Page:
I knew I hadn't posted in a while, but it was longer than I had thought when I checked my blog on Saturday. I haven't even been on the computer much lately, but I have thought about this little community in my absence.
Do you ever have those moments where you feel a mix of gratitude and sadness, wholeness and faith, knowledge with comfort?
I have been reflecting a lot the past couple of weeks on aging and family ties and how grateful I am for my roots.
The last of my blood-grandparents alive are my mother's mother, an almost-92-year-old white-haired, soft-faced, beautiful, slender and cultured woman. The other is my father's father, an almost-84-year-old hard-working, white-haired, country dance caller, pinochle-player and storyteller extraordinaire. My father's mother passed away the year before I was born, but my grandpa remarried my Grandma Mary, who I love dearly and has been the only grandma I have ever known on that side of the family.
A couple of weeks ago, the boys and I went to the track to go running and then headed up to my grandma's house to visit her. As we arrived, she was just finishing making tuna sandwiches for us for lunch. I had to smile as I walked in the door because tuna sandwiches will always remind me of her. She is the one that introduced me to tuna with apples and cheese mixed in. (If that doesn't sound delicious, just try it!)
We talked about various things and after a bit of time, we went into a back room where the boys had opened a cupboard that had my grandpa's life story books in there. My copy has been lost, and I asked her if I might get another one. She gave me another copy of his story, and also a copy of her life story book that was just finished a few years back. I didn't know this had been done, and she didn't have as many copies made.
What a treasure. I looked through so many photographs in the book, old letters that had been reproduced -- family correspondence, church correspondence, programs, thoughts, quotes, etc. All of this was mingled with her own recollections of her life. I got caught up in looking at this book and my grandma had taken my boys down the hallway and was entertaining them on her own. I got a few quiet minutes to peruse and started feeling very nostalgic. I love old things -- the time tested wisdom, the good and the bad of the years so you can see the growth and change and maturity, old photographs, old stories, old songs...you name it.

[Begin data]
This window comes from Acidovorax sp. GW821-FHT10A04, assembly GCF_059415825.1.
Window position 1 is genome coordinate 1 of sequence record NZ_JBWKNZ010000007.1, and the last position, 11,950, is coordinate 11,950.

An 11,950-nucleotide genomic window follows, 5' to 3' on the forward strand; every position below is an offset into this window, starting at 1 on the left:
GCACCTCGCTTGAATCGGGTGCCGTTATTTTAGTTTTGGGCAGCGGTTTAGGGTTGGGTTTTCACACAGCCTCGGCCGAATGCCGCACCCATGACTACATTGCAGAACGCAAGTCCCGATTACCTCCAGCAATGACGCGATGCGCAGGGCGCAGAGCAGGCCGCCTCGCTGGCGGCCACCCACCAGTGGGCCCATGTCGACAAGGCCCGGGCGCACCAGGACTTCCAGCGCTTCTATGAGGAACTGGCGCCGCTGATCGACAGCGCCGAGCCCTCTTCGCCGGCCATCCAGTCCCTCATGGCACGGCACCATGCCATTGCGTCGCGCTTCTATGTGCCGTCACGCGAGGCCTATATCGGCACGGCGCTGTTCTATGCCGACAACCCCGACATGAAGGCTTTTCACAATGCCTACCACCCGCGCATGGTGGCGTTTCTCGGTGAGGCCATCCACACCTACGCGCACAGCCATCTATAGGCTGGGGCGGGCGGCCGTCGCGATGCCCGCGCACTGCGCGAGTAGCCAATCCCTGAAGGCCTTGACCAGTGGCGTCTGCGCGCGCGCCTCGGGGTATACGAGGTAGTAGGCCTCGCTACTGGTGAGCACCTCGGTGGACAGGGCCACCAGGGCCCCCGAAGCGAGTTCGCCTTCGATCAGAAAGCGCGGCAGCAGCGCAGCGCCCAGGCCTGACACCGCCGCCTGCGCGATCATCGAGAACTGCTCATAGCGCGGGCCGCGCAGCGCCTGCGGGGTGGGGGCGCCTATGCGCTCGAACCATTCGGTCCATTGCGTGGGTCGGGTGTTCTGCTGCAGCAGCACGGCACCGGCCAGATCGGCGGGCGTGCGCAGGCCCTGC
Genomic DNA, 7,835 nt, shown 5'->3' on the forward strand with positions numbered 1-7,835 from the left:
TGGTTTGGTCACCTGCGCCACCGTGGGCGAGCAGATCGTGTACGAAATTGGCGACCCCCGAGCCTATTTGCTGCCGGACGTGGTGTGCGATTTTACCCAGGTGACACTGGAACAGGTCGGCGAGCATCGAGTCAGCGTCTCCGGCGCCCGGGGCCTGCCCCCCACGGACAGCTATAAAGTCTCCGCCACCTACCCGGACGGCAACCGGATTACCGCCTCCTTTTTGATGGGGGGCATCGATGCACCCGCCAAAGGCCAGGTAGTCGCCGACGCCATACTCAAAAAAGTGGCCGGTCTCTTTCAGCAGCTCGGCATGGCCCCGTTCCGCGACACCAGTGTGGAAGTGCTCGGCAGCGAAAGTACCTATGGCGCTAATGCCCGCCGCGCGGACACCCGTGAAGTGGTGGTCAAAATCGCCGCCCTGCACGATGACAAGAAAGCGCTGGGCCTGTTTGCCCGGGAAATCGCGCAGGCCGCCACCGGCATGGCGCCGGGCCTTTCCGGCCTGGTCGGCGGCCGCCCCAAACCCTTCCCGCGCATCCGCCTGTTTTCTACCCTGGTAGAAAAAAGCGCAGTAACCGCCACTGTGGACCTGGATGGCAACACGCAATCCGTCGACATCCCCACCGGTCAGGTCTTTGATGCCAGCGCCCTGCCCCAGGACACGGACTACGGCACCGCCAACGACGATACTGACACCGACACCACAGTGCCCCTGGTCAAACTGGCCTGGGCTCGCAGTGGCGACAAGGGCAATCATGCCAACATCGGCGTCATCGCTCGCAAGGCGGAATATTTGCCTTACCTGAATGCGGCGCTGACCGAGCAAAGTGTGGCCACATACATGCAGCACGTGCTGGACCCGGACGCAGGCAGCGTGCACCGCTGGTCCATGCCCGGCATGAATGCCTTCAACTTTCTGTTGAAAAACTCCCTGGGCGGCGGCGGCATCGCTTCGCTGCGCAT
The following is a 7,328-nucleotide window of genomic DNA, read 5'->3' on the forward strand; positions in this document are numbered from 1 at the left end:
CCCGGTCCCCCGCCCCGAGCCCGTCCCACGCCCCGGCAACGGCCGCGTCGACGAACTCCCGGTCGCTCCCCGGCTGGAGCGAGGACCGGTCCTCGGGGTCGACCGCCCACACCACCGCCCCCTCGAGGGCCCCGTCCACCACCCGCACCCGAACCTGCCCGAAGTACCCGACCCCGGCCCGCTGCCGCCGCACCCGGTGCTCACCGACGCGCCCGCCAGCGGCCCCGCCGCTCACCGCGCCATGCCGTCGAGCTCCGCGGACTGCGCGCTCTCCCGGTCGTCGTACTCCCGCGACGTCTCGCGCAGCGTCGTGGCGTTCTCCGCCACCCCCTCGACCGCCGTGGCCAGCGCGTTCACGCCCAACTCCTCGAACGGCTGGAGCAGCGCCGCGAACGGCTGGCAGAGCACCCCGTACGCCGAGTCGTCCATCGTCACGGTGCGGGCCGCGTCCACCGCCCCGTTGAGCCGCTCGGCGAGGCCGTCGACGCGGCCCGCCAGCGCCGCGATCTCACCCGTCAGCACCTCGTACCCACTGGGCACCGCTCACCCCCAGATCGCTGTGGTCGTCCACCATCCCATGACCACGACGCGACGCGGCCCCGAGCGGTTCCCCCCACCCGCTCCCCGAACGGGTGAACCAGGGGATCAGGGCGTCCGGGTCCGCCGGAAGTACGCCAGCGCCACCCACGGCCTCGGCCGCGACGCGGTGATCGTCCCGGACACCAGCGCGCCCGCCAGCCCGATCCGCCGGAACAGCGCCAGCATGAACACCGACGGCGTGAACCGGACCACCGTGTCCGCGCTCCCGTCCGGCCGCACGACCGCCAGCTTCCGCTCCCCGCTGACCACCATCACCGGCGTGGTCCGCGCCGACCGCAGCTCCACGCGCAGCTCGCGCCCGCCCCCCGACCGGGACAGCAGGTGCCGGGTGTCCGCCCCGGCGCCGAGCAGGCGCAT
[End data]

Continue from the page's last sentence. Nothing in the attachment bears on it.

As we said goodbye that day, I got choked up when I was driving away. My grandma had walked us out to the car, and stood there until we were on our way out of the parking lot. I couldn't help but think about all the memories through the years with her that are so precious to me. Tuna sandwiches and pinochle games with licorice, popcorn, coke and fudgesicles. Nights of watching "Murder, She Wrote" (a special treat since I was raised without a tv) and "Support Your Local Sheriff." Birthday parties and weddings and water aerobics. Listening to her distinctive laugh and loving the marked space between her two front teeth. Admiring her stylish appearance, even now, and hoping that I could be like that. Handwritten cards and letters, with one in particular that I will forever cherish where she wrote her feelings about her faith for me personally.
I was thinking about how, as a child, you hear your parents talk about their grandparents. It is a joy to me to sit and hear these stories, and laugh and cry as I can start to feel connected to those that have gone before. But it seems like that time for you is so far off.
But here I am.
I have two beautiful, very young children of my own. And the simple fact of the matter is that these dear ones to me will pass on before they are very old. And I will be trying to tell them about people that have been incredibly special to me. How can I possible convey the joy and warmth, the hours of love I have spent in their company?
Then, just this last week, we traveled to Boise to visit my grandpa and grandma. It was a lovely time. I love being in their home. My grandma can make such delicious food and fusses over you until you feel like a spoiled baby. It is heaven. We enjoyed long conversations, good food, a pinochle game, and music together. My grandpa's health isn't very good, and again, while I was there, and driving home, I found myself reflecting on precious time that I have with these people that are so dear to me.
It made me so grateful for good parents. For a fun childhood. For wonderful sisters. For an honorable name. For a foundation of faith and values.
For big shoes to try and fill.
Pics from Boise
Playing at the park
Four generation shot
Family shot with grandparents
My boys asleep in the car on the way home